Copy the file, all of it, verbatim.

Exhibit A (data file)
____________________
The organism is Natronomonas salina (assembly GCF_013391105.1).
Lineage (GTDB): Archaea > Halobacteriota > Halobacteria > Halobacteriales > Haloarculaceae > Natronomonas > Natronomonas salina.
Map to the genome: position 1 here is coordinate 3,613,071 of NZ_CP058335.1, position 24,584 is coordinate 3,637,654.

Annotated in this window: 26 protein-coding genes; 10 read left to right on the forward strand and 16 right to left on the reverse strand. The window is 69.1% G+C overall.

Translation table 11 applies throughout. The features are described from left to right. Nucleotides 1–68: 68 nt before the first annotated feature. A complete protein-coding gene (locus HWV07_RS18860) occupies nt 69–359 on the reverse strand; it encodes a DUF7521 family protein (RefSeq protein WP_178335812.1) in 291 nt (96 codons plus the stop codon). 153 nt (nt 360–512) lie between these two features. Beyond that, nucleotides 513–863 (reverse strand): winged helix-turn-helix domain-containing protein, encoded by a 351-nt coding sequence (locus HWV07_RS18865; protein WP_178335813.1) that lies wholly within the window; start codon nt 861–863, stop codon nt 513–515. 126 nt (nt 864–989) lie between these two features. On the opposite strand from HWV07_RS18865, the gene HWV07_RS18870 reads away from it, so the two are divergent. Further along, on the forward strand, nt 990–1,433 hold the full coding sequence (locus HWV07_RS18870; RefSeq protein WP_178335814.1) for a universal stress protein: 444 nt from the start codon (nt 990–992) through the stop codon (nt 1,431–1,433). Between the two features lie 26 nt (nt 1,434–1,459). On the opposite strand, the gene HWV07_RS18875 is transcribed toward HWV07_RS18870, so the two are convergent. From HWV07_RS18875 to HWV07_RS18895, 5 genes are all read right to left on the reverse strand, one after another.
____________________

The organism is Natronomonas salina (assembly GCF_013391105.1).
Lineage (GTDB): Archaea > Halobacteriota > Halobacteria > Halobacteriales > Haloarculaceae > Natronomonas > Natronomonas salina.
Map to the genome: position 1 here is coordinate 3,613,071 of NZ_CP058335.1, position 24,584 is coordinate 3,637,654.

Annotated in this window: 26 protein-coding genes; 10 read left to right on the forward strand and 16 right to left on the reverse strand. The window is 69.1% G+C overall.

Translation table 11 applies throughout. The features are described from left to right. Nucleotides 1–68: 68 nt before the first annotated feature. A complete protein-coding gene (locus HWV07_RS18860) occupies nt 69–359 on the reverse strand; it encodes a DUF7521 family protein (RefSeq protein WP_178335812.1) in 291 nt (96 codons plus the stop codon). 153 nt (nt 360–512) lie between these two features. Beyond that, nucleotides 513–863 (reverse strand): winged helix-turn-helix domain-containing protein, encoded by a 351-nt coding sequence (locus HWV07_RS18865; protein WP_178335813.1) that lies wholly within the window; start codon nt 861–863, stop codon nt 513–515. 126 nt (nt 864–989) lie between these two features. On the opposite strand from HWV07_RS18865, the gene HWV07_RS18870 reads away from it, so the two are divergent. Further along, on the forward strand, nt 990–1,433 hold the full coding sequence (locus HWV07_RS18870; RefSeq protein WP_178335814.1) for a universal stress protein: 444 nt from the start codon (nt 990–992) through the stop codon (nt 1,431–1,433). Between the two features lie 26 nt (nt 1,434–1,459). On the opposite strand, the gene HWV07_RS18875 is transcribed toward HWV07_RS18870, so the two are convergent. From HWV07_RS18875 to HWV07_RS18895, 5 genes are all read right to left on the reverse strand, one after another.